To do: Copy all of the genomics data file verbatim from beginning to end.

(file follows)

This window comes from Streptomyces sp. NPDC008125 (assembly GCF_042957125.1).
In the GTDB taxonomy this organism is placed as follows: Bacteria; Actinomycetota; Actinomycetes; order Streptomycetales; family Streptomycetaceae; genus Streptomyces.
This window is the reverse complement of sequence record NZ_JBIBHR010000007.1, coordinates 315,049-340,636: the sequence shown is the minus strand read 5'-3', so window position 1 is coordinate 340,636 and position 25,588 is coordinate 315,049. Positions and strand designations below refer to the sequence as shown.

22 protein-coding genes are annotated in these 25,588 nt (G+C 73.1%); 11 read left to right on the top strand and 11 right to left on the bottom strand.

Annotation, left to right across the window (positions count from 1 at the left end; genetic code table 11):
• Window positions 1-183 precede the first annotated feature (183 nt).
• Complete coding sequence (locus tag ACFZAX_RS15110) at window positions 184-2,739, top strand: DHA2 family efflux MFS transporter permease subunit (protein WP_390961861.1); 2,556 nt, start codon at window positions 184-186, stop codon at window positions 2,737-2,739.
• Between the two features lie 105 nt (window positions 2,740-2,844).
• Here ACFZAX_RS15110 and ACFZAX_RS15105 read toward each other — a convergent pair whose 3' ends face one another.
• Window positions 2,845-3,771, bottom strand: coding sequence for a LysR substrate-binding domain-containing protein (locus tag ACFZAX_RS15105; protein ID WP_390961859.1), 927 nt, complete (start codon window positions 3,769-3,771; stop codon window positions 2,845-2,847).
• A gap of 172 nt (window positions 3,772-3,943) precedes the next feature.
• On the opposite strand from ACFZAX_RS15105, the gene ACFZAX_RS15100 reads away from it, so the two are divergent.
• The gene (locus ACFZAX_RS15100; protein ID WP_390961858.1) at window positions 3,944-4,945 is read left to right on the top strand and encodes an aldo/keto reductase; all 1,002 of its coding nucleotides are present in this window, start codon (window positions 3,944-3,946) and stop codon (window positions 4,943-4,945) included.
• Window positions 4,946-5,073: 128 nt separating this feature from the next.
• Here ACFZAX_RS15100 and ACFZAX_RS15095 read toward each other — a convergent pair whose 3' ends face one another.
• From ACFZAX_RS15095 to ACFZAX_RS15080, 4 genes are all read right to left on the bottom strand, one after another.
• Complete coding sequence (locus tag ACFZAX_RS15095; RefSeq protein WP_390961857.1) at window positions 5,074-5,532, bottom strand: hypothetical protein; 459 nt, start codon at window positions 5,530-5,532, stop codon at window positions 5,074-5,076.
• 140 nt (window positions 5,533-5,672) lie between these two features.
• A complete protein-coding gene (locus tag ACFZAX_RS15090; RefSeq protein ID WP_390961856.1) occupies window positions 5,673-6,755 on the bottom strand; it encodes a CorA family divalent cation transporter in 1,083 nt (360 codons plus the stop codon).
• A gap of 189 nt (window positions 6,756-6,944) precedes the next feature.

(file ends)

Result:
This window comes from Streptomyces sp. NPDC008125 (assembly GCF_042957125.1).
In the GTDB taxonomy this organism is placed as follows: Bacteria; Actinomycetota; Actinomycetes; order Streptomycetales; family Streptomycetaceae; genus Streptomyces.
This window is the reverse complement of sequence record NZ_JBIBHR010000007.1, coordinates 315,049-340,636: the sequence shown is the minus strand read 5'-3', so window position 1 is coordinate 340,636 and position 25,588 is coordinate 315,049. Positions and strand designations below refer to the sequence as shown.

22 protein-coding genes are annotated in these 25,588 nt (G+C 73.1%); 11 read left to right on the top strand and 11 right to left on the bottom strand.

Annotation, left to right across the window (positions count from 1 at the left end; genetic code table 11):
• Window positions 1-183 precede the first annotated feature (183 nt).
• Complete coding sequence (locus tag ACFZAX_RS15110) at window positions 184-2,739, top strand: DHA2 family efflux MFS transporter permease subunit (protein WP_390961861.1); 2,556 nt, start codon at window positions 184-186, stop codon at window positions 2,737-2,739.
• Between the two features lie 105 nt (window positions 2,740-2,844).
• Here ACFZAX_RS15110 and ACFZAX_RS15105 read toward each other — a convergent pair whose 3' ends face one another.
• Window positions 2,845-3,771, bottom strand: coding sequence for a LysR substrate-binding domain-containing protein (locus tag ACFZAX_RS15105; protein ID WP_390961859.1), 927 nt, complete (start codon window positions 3,769-3,771; stop codon window positions 2,845-2,847).
• A gap of 172 nt (window positions 3,772-3,943) precedes the next feature.
• On the opposite strand from ACFZAX_RS15105, the gene ACFZAX_RS15100 reads away from it, so the two are divergent.
• The gene (locus ACFZAX_RS15100; protein ID WP_390961858.1) at window positions 3,944-4,945 is read left to right on the top strand and encodes an aldo/keto reductase; all 1,002 of its coding nucleotides are present in this window, start codon (window positions 3,944-3,946) and stop codon (window positions 4,943-4,945) included.
• Window positions 4,946-5,073: 128 nt separating this feature from the next.
• Here ACFZAX_RS15100 and ACFZAX_RS15095 read toward each other — a convergent pair whose 3' ends face one another.
• From ACFZAX_RS15095 to ACFZAX_RS15080, 4 genes are all read right to left on the bottom strand, one after another.
• Complete coding sequence (locus tag ACFZAX_RS15095; RefSeq protein WP_390961857.1) at window positions 5,074-5,532, bottom strand: hypothetical protein; 459 nt, start codon at window positions 5,530-5,532, stop codon at window positions 5,074-5,076.
• 140 nt (window positions 5,533-5,672) lie between these two features.
• A complete protein-coding gene (locus tag ACFZAX_RS15090; RefSeq protein ID WP_390961856.1) occupies window positions 5,673-6,755 on the bottom strand; it encodes a CorA family divalent cation transporter in 1,083 nt (360 codons plus the stop codon).
• A gap of 189 nt (window positions 6,756-6,944) precedes the next feature.